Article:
Hox gene expression in mouse embryonic stem cells and Neurogenic differentiation of Mesenchymal stem cells

Drinkall, Nicholas (2012). Hox gene expression in mouse embryonic stem cells and Neurogenic differentiation of Mesenchymal stem cells. University of Birmingham. M.Res.


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Project 1:
Background: Histone modifications alter gene expression and histones can be acetylated and deacetylated, carried out by acetylases (HATS) and deacetylases (HDACs). HDACs can be inhibited and it is hypothesised epigenetic effects may be heritable. Aims: To investigate whether VPA and TSA induce changes in Hox B gene expression in differentiating embryonic stem cells and whether they are heritable. Results: VPA induced a heritable increase in Hox B5 gene expression. Continuous TSA application may induce Hox B2 expression. TSA reduced the number and size of differentiating embryoid bodies. Conclusion: The VPA induced Hox B5 gene expression increase provides a proof of concept for epigenetic heritability.

Project 2:
Mesenchymal Stem cells (MSCs) are an adult population of stem cells. First isolated from bone marrow, MSCs are also found within dental tissue. MSCs spontaneously express neuronal markers, leading to the hypothesis MSCs have neurogenic differentiation potential. As such In vitro manipulation of MSCs investigating their neurogenic potential demonstrate morphological changes, up-regulation of neural marker expression and functional neuronal analysis implying neurogenic differentiation. With the hypothesis dental derived MSCs provide a more useful source of MSCs than bone marrow, due to increased proliferation rates, accessibility and neural-crest origin. Furthermore, MSCs may be beneficial for a range of neurological diseases.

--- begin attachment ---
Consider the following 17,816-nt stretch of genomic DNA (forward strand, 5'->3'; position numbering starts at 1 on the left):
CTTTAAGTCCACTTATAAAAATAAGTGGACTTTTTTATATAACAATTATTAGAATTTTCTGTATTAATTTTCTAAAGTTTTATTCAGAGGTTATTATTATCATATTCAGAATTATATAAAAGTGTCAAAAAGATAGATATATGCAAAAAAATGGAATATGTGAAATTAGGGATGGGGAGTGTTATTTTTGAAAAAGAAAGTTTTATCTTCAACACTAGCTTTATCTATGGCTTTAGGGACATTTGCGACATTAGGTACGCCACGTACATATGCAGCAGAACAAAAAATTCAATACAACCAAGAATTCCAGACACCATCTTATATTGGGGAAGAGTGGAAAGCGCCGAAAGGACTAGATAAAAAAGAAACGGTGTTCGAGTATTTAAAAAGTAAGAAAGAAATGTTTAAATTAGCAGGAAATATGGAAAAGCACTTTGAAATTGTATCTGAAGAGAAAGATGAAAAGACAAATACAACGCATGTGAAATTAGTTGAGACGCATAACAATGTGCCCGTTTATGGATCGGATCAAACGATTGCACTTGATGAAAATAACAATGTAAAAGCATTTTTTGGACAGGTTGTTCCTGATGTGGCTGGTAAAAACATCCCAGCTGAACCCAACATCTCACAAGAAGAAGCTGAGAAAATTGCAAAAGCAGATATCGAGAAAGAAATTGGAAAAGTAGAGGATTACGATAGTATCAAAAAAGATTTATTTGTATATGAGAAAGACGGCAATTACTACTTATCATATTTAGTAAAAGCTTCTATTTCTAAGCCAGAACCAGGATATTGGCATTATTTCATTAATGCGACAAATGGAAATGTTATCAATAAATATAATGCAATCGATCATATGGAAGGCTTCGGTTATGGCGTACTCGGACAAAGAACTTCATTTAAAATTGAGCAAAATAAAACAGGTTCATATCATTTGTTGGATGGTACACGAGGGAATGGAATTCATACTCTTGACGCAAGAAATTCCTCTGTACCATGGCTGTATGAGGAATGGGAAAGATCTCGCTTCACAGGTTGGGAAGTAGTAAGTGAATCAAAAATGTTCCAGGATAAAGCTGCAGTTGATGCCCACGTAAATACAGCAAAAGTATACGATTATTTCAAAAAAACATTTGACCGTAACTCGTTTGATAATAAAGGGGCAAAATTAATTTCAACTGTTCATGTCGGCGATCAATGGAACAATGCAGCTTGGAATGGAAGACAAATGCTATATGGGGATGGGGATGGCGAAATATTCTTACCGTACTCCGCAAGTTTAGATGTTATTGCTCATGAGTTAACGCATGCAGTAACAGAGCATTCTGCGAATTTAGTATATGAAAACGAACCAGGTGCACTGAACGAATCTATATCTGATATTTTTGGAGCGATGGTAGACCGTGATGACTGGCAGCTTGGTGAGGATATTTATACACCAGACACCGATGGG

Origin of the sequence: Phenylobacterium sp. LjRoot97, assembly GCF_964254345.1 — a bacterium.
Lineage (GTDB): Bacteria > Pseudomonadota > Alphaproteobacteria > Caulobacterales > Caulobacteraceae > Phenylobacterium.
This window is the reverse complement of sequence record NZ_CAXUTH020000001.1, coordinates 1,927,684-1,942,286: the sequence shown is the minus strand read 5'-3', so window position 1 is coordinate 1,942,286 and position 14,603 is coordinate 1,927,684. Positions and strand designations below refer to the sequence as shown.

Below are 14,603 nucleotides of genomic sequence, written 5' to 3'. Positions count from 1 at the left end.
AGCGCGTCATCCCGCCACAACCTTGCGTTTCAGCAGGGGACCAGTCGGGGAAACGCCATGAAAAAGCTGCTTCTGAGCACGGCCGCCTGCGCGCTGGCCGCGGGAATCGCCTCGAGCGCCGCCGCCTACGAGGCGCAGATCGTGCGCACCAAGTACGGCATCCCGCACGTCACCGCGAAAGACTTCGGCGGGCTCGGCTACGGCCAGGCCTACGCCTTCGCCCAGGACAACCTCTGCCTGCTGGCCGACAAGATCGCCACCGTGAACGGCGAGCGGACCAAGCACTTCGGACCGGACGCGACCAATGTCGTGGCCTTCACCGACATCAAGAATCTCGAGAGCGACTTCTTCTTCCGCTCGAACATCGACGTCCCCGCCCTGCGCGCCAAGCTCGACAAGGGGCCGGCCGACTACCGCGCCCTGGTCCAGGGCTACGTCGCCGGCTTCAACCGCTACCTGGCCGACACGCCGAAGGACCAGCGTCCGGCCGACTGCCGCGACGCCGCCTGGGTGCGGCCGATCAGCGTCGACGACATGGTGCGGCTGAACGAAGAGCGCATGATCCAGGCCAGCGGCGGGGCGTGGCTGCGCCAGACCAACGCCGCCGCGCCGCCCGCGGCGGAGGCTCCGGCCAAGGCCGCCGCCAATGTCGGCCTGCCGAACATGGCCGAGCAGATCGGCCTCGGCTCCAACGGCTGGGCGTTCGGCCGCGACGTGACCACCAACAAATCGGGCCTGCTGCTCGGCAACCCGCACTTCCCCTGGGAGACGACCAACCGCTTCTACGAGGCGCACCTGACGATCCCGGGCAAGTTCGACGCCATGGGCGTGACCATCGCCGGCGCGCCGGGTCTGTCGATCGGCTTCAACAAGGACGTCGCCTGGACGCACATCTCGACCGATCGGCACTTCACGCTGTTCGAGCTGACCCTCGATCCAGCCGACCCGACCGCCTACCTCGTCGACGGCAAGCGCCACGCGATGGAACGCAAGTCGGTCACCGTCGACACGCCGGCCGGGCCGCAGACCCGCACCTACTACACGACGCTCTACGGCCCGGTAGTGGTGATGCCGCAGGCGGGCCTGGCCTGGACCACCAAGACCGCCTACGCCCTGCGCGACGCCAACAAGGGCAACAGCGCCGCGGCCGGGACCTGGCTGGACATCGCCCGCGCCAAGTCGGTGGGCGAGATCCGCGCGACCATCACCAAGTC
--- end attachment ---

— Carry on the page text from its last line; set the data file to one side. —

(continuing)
Type of Work: Thesis (Masters by Research > M.Res.)
Award Type: Masters by Research > M.Res.
College/Faculty: Colleges (2008 onwards) > College of Medical & Dental Sciences
School or Department: Institute of Biomedical Research
Funders: None/not applicable
Subjects: Q Science > QH Natural history > QH301 Biology
Q Science > QH Natural history > QH426 Genetics
R Medicine > RC Internal medicine
URI: http://etheses.bham.ac.uk/id/eprint/3743


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